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Mystery, Mistrust Mark North Korea Outreach Failure

  • Brian Padden

North Korean senior diplomat Kim Ki Nam, right, and others see off the Moranbong Band and the State Merited Chorus of North Korea leaving the station in Pyongyang, North Korea in Pyongyang, Wednesday, Dec. 9, 2015.

North Korean senior diplomat Kim Ki Nam, right, and others see off the Moranbong Band and the State Merited Chorus of North Korea leaving the station in Pyongyang, North Korea in Pyongyang, Wednesday, Dec. 9, 2015.

Two North Korean diplomatic initiatives to reach out to its neighbors ended abruptly this weekend when inter-Korean talks concluded with no agreements and an all-female band performance in China was suddenly cancelled.

For North Korea watchers it is a reminder that engaging with the isolated, secretive authoritarian regime, even on seemingly non-political issues, can be painfully difficult.

“One thing we know is that it is not easy to deal with North Korea. It’s not easy to sit down with them. It’s painful. You get embarrassed. You think you have one thing, it turns out you have another. It’s very hard,” said Professor John Delury, a North Korea analyst with Yonsei University in Seoul.

Cancelled performance

It remains a mystery why the all-female Moranbong Band, along with North Korea's State Merited Chorus, cancelled just a few hours before they were scheduled to perform Saturday at Beijing's National Center for the Performing Arts.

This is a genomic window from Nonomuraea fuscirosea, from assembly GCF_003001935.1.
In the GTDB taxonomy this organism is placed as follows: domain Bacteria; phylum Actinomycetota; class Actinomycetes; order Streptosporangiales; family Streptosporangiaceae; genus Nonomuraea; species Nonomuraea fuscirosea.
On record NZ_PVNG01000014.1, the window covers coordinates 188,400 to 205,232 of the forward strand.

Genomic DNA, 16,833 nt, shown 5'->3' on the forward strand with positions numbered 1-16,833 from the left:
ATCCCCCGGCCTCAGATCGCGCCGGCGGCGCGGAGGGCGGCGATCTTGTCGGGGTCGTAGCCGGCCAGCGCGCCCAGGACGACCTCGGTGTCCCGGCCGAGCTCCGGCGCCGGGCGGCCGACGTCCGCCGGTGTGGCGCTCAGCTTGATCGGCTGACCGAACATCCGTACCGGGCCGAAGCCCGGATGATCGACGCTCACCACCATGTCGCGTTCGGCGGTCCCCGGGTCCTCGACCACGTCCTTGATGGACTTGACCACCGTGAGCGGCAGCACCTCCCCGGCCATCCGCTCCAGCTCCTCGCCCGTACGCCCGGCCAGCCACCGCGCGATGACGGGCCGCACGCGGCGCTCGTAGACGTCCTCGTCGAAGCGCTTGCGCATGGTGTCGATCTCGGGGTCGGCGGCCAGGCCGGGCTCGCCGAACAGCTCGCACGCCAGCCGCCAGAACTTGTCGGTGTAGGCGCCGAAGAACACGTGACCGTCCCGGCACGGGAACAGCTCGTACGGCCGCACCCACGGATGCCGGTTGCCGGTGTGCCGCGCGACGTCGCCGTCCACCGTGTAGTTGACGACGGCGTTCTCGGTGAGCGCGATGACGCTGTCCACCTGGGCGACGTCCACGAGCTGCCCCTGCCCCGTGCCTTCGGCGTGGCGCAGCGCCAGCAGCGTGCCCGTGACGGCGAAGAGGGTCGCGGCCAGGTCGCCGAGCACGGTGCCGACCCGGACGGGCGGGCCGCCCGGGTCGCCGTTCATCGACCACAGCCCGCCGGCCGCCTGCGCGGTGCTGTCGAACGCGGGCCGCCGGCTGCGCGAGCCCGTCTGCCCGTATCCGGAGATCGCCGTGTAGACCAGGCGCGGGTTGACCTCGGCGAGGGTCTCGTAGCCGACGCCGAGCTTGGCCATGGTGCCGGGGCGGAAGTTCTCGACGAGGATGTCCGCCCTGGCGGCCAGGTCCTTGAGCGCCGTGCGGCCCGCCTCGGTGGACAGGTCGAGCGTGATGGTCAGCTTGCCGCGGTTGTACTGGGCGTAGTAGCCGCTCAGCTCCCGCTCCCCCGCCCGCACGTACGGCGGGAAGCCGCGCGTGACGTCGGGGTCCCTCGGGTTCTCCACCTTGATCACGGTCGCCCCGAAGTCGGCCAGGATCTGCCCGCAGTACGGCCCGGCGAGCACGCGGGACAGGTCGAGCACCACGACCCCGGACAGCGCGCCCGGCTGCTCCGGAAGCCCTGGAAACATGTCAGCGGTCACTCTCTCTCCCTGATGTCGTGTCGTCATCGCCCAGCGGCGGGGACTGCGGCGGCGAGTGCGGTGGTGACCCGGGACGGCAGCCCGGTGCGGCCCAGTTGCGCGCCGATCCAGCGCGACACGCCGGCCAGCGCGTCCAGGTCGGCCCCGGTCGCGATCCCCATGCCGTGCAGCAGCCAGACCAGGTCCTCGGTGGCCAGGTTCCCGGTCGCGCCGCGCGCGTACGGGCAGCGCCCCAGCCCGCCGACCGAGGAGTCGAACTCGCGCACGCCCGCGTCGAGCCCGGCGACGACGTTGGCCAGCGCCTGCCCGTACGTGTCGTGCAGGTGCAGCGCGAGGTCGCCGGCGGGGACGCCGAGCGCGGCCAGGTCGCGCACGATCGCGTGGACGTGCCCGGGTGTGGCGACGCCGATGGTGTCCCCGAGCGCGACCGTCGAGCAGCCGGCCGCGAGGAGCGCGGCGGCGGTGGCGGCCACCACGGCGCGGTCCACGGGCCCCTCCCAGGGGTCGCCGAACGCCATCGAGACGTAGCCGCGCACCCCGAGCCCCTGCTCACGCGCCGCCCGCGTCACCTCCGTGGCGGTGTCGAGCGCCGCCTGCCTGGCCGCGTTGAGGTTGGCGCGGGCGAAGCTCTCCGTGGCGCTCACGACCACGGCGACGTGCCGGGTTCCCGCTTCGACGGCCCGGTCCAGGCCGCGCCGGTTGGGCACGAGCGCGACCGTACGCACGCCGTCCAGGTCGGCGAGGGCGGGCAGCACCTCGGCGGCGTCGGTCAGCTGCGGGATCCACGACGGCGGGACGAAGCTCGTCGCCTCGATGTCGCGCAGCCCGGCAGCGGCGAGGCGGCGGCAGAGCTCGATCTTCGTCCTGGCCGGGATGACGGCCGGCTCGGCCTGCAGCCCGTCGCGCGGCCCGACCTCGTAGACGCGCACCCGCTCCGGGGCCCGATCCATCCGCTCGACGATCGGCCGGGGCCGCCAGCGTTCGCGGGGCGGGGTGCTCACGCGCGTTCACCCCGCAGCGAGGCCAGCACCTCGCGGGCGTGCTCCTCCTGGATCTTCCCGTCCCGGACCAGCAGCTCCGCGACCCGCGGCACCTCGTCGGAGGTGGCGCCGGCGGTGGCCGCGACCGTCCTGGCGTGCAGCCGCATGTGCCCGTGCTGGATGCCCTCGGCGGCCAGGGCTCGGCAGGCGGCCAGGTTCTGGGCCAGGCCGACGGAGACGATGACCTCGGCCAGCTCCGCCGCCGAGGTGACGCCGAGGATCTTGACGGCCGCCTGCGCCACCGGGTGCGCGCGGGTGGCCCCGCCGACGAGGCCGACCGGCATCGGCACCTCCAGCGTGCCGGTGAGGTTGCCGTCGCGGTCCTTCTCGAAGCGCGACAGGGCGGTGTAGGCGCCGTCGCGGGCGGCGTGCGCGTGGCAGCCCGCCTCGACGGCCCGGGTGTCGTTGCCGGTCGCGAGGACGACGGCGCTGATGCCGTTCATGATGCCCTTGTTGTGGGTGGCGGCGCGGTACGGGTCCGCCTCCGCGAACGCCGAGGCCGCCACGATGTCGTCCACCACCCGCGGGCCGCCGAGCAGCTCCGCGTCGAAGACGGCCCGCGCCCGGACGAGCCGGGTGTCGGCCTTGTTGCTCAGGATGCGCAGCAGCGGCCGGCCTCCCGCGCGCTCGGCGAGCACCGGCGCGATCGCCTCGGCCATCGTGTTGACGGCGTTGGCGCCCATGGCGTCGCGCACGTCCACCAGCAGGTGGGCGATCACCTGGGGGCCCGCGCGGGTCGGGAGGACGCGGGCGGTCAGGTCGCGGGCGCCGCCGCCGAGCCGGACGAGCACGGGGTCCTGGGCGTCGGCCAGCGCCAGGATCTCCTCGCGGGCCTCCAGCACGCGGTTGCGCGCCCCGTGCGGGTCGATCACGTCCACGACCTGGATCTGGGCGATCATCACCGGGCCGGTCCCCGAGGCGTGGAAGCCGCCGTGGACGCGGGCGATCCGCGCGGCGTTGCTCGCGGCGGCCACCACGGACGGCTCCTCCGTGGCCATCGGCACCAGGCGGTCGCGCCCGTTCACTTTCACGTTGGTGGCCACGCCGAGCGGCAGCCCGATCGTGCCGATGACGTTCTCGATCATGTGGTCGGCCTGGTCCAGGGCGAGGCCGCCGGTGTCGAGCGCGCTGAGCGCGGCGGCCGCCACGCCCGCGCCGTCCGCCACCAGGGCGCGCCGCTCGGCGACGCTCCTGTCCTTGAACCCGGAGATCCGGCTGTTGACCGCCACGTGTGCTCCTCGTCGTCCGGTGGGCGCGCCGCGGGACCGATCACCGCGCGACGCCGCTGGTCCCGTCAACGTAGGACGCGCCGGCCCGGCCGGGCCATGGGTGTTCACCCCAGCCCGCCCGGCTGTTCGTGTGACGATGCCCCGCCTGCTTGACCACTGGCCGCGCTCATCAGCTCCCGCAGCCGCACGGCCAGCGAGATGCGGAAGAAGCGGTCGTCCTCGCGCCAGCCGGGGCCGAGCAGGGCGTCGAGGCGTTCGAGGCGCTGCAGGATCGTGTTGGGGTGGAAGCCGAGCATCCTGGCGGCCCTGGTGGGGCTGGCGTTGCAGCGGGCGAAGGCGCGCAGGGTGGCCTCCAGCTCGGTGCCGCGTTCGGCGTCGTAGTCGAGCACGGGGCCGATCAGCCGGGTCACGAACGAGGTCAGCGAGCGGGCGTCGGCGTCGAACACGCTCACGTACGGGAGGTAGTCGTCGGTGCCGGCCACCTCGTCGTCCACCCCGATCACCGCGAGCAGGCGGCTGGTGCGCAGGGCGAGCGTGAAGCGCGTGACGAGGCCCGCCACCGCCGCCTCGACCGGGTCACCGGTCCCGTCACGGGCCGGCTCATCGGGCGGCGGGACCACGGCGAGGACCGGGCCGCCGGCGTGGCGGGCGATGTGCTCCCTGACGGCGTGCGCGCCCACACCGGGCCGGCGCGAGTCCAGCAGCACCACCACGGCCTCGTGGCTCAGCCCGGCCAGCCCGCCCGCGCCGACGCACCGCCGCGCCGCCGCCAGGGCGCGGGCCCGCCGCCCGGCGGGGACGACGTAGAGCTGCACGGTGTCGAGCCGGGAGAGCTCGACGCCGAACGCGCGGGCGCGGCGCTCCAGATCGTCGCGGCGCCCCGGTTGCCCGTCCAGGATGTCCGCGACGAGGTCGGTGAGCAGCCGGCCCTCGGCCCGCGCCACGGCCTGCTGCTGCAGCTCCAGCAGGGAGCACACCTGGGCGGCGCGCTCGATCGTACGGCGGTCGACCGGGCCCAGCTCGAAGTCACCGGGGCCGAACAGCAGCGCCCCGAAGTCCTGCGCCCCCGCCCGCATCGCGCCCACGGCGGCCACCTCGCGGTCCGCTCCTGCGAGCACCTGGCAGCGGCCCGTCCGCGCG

The pop music band, whose members are allegedly chosen by Kim Jong Un himself, shows a more modern and fashionable side to North Korea than is typically seen in traditional celebrations and military parades.

Members of the Moranbong Band and the State Merited Chorus of North Korea walk to get on a train at the station in Pyongyang, North Korea, Wednesday, Dec. 9, 2015.

Members of the Moranbong Band and the State Merited Chorus of North Korea walk to get on a train at the station in Pyongyang, North Korea, Wednesday, Dec. 9, 2015.

China's official Xinhua news agency said the performance was called off due to "communication issues at the working level."

North Korea analysts offered a range of reasons to explain the band’s sudden return to Pyongyang.

Yang Moo-jin, with the University of North Korean Studies in Seoul speculated in the Guardian newspaper that North Korean anger over media reports romantically linking one of the band members to Kim Jong Un could be responsible.

South Korea's Yonhap news agency suggested a dispute over protocol could be fault, perhaps because China decided to send a lower ranking delegation to the concert, possibly to protest Kim's claim last week that the North possesses a hydrogen bomb.

It is unclear whether the mysterious band cancellation reflects a serious setback for Sino-North Korean ties that had been improving in recent months with high level visits and expanded economic trade and development.

There has been a rift between these two traditional allies since 2013 when China agreed to support international sanctions against North Korea for conducting its third nuclear test.

North-South talks